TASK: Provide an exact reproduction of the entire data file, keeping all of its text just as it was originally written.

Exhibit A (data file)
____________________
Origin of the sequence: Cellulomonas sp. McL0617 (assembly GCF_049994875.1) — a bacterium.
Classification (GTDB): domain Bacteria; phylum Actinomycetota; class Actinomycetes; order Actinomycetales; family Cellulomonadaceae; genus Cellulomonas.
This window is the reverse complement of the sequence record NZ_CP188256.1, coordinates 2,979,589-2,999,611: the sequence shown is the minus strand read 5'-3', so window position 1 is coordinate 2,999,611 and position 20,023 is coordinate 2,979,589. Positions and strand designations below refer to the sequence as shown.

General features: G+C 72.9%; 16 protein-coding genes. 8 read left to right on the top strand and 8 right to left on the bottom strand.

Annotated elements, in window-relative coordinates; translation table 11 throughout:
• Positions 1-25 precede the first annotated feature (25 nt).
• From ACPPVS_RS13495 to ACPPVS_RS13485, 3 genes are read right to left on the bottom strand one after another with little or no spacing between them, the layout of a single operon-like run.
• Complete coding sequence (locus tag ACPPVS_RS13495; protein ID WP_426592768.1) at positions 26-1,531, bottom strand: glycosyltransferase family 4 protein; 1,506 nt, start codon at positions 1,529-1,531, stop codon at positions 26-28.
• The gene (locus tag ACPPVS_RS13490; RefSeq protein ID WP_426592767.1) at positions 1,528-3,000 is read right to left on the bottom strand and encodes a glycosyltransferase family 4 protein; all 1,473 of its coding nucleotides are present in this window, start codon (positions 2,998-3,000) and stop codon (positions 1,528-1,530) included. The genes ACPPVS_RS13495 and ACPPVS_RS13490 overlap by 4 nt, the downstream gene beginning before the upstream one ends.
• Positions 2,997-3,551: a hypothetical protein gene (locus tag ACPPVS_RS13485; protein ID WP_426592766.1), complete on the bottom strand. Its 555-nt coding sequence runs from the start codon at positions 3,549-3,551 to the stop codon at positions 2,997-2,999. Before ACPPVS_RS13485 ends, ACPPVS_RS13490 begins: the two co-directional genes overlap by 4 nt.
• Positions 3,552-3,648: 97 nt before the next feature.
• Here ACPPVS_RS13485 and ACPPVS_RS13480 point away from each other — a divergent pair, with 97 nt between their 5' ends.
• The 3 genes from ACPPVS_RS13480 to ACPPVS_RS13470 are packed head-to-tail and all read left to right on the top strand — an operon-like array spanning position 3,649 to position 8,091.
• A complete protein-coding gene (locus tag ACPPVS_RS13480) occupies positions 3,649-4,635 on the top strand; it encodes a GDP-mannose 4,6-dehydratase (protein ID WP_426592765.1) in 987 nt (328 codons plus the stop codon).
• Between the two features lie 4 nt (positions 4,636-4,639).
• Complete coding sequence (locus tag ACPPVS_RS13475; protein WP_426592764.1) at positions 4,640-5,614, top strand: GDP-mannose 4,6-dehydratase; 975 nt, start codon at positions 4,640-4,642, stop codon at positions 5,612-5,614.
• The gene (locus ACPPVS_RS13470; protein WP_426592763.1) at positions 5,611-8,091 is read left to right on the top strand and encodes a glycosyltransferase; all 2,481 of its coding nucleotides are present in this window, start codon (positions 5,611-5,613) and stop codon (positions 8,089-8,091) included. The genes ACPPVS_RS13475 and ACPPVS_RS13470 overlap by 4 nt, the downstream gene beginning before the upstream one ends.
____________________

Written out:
Origin of the sequence: Cellulomonas sp. McL0617 (assembly GCF_049994875.1) — a bacterium.
Classification (GTDB): domain Bacteria; phylum Actinomycetota; class Actinomycetes; order Actinomycetales; family Cellulomonadaceae; genus Cellulomonas.
This window is the reverse complement of the sequence record NZ_CP188256.1, coordinates 2,979,589-2,999,611: the sequence shown is the minus strand read 5'-3', so window position 1 is coordinate 2,999,611 and position 20,023 is coordinate 2,979,589. Positions and strand designations below refer to the sequence as shown.

General features: G+C 72.9%; 16 protein-coding genes. 8 read left to right on the top strand and 8 right to left on the bottom strand.

Annotated elements, in window-relative coordinates; translation table 11 throughout:
• Positions 1-25 precede the first annotated feature (25 nt).
• From ACPPVS_RS13495 to ACPPVS_RS13485, 3 genes are read right to left on the bottom strand one after another with little or no spacing between them, the layout of a single operon-like run.
• Complete coding sequence (locus tag ACPPVS_RS13495; protein ID WP_426592768.1) at positions 26-1,531, bottom strand: glycosyltransferase family 4 protein; 1,506 nt, start codon at positions 1,529-1,531, stop codon at positions 26-28.
• The gene (locus tag ACPPVS_RS13490; RefSeq protein ID WP_426592767.1) at positions 1,528-3,000 is read right to left on the bottom strand and encodes a glycosyltransferase family 4 protein; all 1,473 of its coding nucleotides are present in this window, start codon (positions 2,998-3,000) and stop codon (positions 1,528-1,530) included. The genes ACPPVS_RS13495 and ACPPVS_RS13490 overlap by 4 nt, the downstream gene beginning before the upstream one ends.
• Positions 2,997-3,551: a hypothetical protein gene (locus tag ACPPVS_RS13485; protein ID WP_426592766.1), complete on the bottom strand. Its 555-nt coding sequence runs from the start codon at positions 3,549-3,551 to the stop codon at positions 2,997-2,999. Before ACPPVS_RS13485 ends, ACPPVS_RS13490 begins: the two co-directional genes overlap by 4 nt.
• Positions 3,552-3,648: 97 nt before the next feature.
• Here ACPPVS_RS13485 and ACPPVS_RS13480 point away from each other — a divergent pair, with 97 nt between their 5' ends.
• The 3 genes from ACPPVS_RS13480 to ACPPVS_RS13470 are packed head-to-tail and all read left to right on the top strand — an operon-like array spanning position 3,649 to position 8,091.
• A complete protein-coding gene (locus tag ACPPVS_RS13480) occupies positions 3,649-4,635 on the top strand; it encodes a GDP-mannose 4,6-dehydratase (protein ID WP_426592765.1) in 987 nt (328 codons plus the stop codon).
• Between the two features lie 4 nt (positions 4,636-4,639).
• Complete coding sequence (locus tag ACPPVS_RS13475; protein WP_426592764.1) at positions 4,640-5,614, top strand: GDP-mannose 4,6-dehydratase; 975 nt, start codon at positions 4,640-4,642, stop codon at positions 5,612-5,614.
• The gene (locus ACPPVS_RS13470; protein WP_426592763.1) at positions 5,611-8,091 is read left to right on the top strand and encodes a glycosyltransferase; all 2,481 of its coding nucleotides are present in this window, start codon (positions 5,611-5,613) and stop codon (positions 8,089-8,091) included. The genes ACPPVS_RS13475 and ACPPVS_RS13470 overlap by 4 nt, the downstream gene beginning before the upstream one ends.